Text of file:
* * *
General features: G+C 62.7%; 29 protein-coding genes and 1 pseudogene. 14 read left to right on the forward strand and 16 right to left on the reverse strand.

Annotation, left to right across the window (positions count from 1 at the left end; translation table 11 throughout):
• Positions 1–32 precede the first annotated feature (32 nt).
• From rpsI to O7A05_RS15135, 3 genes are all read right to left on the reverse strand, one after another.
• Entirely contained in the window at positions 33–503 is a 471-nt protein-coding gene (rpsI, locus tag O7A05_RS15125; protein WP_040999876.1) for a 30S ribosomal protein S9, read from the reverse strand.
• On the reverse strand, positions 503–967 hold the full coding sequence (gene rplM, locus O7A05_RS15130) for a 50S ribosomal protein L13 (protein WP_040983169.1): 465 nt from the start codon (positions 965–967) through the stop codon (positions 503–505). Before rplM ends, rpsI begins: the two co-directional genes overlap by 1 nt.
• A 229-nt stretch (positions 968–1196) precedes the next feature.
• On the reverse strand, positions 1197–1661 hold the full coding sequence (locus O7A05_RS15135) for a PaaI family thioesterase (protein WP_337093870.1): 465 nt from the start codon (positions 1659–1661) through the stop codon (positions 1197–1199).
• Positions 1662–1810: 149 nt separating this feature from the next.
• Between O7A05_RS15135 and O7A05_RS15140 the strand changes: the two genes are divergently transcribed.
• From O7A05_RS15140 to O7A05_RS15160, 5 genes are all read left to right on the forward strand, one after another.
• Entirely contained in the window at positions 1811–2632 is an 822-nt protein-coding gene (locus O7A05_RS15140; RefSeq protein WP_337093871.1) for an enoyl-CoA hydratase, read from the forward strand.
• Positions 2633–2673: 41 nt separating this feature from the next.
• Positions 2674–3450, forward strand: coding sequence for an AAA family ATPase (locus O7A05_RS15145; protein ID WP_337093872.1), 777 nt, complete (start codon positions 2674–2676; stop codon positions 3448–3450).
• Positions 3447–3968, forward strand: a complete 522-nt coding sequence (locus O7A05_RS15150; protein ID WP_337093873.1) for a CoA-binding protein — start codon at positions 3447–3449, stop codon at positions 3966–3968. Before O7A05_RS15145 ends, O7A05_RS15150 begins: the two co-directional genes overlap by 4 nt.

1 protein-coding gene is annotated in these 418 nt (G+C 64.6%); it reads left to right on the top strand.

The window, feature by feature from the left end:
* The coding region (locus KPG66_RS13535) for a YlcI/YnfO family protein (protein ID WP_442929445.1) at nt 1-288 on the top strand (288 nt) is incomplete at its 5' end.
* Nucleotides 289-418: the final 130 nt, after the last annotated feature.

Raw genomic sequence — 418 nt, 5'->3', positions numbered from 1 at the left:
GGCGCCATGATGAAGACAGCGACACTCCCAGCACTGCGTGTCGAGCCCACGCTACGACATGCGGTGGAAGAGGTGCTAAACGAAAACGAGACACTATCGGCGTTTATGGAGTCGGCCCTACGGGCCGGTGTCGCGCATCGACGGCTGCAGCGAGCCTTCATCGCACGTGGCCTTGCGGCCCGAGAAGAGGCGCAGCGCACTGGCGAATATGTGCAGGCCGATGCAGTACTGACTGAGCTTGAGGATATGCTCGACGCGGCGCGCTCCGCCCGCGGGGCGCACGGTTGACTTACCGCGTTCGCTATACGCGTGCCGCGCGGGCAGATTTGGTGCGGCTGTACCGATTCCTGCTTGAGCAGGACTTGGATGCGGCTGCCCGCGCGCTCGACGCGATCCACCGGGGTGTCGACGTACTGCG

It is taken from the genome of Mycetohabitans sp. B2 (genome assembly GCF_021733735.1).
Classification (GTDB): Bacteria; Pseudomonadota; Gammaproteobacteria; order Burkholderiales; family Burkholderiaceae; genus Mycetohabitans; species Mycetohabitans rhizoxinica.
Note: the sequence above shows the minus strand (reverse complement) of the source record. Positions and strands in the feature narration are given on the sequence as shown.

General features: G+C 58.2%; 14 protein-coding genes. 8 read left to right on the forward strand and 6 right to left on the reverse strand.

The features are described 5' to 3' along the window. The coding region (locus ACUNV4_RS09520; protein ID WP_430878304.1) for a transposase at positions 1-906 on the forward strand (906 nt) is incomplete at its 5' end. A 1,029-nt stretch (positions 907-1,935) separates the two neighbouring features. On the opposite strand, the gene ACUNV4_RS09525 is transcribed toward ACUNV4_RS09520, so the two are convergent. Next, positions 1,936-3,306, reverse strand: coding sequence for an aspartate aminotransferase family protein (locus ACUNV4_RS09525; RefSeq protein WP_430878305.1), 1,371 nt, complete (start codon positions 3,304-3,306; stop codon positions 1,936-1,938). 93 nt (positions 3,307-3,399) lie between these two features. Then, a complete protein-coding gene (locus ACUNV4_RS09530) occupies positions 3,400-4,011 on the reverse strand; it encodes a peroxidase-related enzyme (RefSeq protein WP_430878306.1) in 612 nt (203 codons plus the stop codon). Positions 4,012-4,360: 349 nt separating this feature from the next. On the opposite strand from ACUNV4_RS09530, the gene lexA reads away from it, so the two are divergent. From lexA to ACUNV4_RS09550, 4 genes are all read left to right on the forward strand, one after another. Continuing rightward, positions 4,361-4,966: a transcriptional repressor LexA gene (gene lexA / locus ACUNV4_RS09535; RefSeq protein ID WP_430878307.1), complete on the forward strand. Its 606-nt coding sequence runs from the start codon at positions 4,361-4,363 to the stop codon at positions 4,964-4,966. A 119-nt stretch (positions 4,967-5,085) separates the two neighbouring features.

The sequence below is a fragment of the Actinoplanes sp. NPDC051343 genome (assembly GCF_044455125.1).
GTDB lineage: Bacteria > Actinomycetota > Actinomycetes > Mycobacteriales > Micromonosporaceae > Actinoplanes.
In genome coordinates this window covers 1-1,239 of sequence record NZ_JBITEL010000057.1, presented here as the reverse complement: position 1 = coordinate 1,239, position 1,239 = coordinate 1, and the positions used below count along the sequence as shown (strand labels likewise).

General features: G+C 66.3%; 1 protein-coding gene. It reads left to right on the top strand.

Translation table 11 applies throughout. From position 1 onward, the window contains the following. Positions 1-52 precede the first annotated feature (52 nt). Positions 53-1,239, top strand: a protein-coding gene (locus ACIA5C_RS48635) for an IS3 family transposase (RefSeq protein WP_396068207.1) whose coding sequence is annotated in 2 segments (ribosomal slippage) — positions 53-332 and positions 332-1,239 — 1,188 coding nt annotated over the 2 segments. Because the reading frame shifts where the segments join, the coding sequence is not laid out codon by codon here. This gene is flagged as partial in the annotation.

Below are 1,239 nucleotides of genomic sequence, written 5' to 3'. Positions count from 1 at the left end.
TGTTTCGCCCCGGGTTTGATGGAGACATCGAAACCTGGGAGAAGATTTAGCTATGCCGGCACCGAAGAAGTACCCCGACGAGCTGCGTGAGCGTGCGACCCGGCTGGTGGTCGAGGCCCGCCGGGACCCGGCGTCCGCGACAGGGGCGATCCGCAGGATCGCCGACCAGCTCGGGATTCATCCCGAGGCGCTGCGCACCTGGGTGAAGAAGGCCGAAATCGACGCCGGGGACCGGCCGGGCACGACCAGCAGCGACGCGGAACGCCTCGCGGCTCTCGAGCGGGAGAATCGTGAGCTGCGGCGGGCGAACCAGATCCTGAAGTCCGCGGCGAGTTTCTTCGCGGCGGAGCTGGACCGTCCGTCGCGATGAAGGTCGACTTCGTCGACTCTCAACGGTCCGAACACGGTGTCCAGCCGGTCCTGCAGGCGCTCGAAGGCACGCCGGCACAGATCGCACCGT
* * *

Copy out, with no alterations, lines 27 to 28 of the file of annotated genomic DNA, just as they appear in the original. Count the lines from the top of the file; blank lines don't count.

The sequence below is a fragment of the Actinoplanes sp. NPDC051343 genome (assembly GCF_044455125.1).
GTDB lineage: Bacteria > Actinomycetota > Actinomycetes > Mycobacteriales > Micromonosporaceae > Actinoplanes.